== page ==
nonmember avatar nosantaeither

"Do the right thing?" What the heck is the right thing here? Telling her you don't want to get married? Yep, he did that. Going through with a marriage you no longer want? Nope. Paying the full cost of the wedding? Nope, there are two people in a relationship. Paying for half of what you'd agreed to spend on the wedding? Yep. Paying for emotional distress? Nope, see the line about two people responsibly for any failed relationship.

The emotional distress line in the article and in the comments are just ridiculous. Since playschool we've all learned that relationships carry emotional risk, whether it's a break up after 20 years, days before the wedding, or a blind date who doesn't call back. It's part of the deal, you don't get compensated if the risk you volunteered to take doesn't pay off. If life hadn't taught the dumped fiancees that, then the 50% divorce rate should have. That's if they remember that a wedding leads to a marriage.

nonmember avatar Babs

Life is tough, wear a helmet, missy. Hopefully if you get engaged again, you'll grow a brain and get married by the justice of peace for 100$. Seriously, I don't have an ounce of sympathy for some dumb broad who shells out 100K for a wedding; stupid folks don't deserve to have money, and they invent the most creative ways to blow it all. Duh.

nonmember avatar Jeff Common

What's the difference in this and some dude forking out a ton for an anniversary trip and the wife leaves him at the last minute?

What's the dude's story? Did she sleep with the best man or something? Why did he feel the need to not get married?

Frankly, I'm surprised at some of the comments considering the no-fault divorce laws that are widely promoted as good things in society...and a heckuva lot more expensive in the long run.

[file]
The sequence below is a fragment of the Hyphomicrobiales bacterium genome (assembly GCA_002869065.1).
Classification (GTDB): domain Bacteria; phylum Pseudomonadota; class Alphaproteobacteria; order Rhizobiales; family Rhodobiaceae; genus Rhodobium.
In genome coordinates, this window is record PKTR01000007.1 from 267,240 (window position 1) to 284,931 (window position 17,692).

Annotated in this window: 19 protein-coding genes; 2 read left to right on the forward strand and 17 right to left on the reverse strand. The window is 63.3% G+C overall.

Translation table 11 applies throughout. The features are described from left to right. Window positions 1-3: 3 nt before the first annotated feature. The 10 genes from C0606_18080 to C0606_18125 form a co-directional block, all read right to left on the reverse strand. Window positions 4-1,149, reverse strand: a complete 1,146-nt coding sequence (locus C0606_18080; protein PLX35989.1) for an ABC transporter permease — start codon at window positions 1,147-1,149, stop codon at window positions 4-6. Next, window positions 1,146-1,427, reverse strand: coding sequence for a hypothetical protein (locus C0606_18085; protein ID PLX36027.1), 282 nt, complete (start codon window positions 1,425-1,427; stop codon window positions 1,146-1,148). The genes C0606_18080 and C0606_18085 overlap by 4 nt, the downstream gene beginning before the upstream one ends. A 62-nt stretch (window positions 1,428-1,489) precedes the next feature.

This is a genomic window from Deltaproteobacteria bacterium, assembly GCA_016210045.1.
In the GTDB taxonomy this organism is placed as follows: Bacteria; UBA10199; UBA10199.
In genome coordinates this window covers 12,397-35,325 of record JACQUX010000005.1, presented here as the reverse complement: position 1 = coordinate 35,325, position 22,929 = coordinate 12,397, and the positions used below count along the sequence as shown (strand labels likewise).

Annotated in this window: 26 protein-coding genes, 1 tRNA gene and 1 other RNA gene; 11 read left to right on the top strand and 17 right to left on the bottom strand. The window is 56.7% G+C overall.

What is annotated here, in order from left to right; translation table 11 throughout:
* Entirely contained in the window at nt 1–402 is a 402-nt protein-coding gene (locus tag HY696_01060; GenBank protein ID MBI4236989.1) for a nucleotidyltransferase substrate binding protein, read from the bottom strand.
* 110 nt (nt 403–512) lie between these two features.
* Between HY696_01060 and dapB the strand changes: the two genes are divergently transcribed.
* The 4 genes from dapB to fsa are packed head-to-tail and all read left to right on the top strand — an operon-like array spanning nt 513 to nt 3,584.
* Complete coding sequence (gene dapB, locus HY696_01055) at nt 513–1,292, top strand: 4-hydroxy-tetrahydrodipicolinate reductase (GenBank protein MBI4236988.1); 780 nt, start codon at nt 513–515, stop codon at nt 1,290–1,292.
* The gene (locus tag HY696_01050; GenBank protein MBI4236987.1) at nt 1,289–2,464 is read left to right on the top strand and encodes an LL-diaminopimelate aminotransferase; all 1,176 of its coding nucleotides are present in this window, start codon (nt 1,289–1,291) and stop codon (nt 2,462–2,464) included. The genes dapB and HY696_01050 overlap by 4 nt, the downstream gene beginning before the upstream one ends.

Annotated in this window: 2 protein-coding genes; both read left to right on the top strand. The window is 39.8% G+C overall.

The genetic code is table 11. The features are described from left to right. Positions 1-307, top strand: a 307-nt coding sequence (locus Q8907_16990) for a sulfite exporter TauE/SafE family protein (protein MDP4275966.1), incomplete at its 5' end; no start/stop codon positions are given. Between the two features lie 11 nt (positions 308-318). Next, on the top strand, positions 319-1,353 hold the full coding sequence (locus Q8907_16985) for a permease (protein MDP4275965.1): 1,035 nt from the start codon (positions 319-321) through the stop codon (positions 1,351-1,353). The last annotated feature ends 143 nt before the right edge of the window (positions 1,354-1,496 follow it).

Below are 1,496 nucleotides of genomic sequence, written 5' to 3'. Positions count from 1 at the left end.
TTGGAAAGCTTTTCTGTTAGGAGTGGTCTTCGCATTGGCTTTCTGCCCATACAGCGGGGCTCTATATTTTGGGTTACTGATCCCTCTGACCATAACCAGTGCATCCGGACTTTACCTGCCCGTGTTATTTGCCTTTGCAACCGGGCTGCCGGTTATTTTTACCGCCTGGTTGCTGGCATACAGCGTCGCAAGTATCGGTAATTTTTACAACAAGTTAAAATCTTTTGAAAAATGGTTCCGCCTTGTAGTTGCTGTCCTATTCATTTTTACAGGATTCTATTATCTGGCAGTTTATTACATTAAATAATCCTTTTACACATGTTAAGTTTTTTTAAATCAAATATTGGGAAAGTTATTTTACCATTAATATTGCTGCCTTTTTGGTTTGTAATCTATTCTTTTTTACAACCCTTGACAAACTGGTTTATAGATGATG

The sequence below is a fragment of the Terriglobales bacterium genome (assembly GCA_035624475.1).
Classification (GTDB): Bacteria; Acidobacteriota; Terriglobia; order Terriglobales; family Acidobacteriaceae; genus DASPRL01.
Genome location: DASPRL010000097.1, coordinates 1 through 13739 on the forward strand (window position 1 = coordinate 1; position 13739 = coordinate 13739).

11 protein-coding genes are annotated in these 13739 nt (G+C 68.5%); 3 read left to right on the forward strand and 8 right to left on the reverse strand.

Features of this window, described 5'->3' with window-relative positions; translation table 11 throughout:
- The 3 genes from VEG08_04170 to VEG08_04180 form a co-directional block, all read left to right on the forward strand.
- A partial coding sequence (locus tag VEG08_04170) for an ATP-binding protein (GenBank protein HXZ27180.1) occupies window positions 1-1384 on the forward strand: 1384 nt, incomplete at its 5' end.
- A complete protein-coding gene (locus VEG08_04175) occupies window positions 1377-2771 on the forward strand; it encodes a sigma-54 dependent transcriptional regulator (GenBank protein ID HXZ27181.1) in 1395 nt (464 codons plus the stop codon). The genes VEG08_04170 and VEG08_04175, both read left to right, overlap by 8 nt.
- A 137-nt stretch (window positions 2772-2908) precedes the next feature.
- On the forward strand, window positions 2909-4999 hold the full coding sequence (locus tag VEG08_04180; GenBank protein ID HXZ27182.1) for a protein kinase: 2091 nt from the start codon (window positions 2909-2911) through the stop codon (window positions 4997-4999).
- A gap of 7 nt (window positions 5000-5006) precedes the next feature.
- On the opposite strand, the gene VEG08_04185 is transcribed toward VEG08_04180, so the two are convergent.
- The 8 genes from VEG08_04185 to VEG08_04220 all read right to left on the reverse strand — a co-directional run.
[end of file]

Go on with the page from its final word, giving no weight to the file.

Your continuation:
nonmember avatar Jan

Yes, Dominique is suffering from emotional distress. But frugality and saving for one's future, let alone saving to help out someone truly in need, has some merit, you know. I tried to bring a law suit against the city of Cordova, Alaska for the loss of our house - because the city has a culvert that takes runoff from a 4,000-foot mountain range. The culvert was just 15 feet under our house, and the city never maintained it nor ever fixed the leaks. Finding out about the leaking culvert and literally losing our house because of the sinkhole under it, it began to collapse. We had to pay thousands to have it torn down. Three different real estate attorneys refused to take on our case, claiming we didn't have enough of a case to win against a city government! We lost over $70,000 and our son's college funds I'd been saving up for over the last 20 years! Now, THAT is financial and emotional distress. And no one has offered any support for us and our plight. We didn't put that culvert there and we still got stuck with the bill. Dominique made choices to spend that kind of money, but she's getting all kinds of publicity and legal support. And she'll probably get compensated. I hope she learns to be more frugal in the future - she could certainly call me and get some advice!

nonmember avatar kalmmom

Whiney broad - she spent 100k on a wedding, she's just pissed she didn't get to go through with it and show off everything to everyone so that they would all think her life was perfect. Now everyone knows something was wrong in the relationship and she's mad - I hate that it happened and I am sure she is quite upset but to sue and get MORE then what she put into it is ridiculous in my opinion.

squish squish

Wow, I can't believe that a jury actually awarded her so much money. SHE chose to leave her 80k job. SHE then chose a 100k wedding on a 30k budget. And now she is rewarded for her irresponsibility. Half, no more, no less, should have been awarded.

Is the man going to counter-sue? I am sure he is feeling some "emotional distress" as well for being stuck with the whole bill, yet no wife.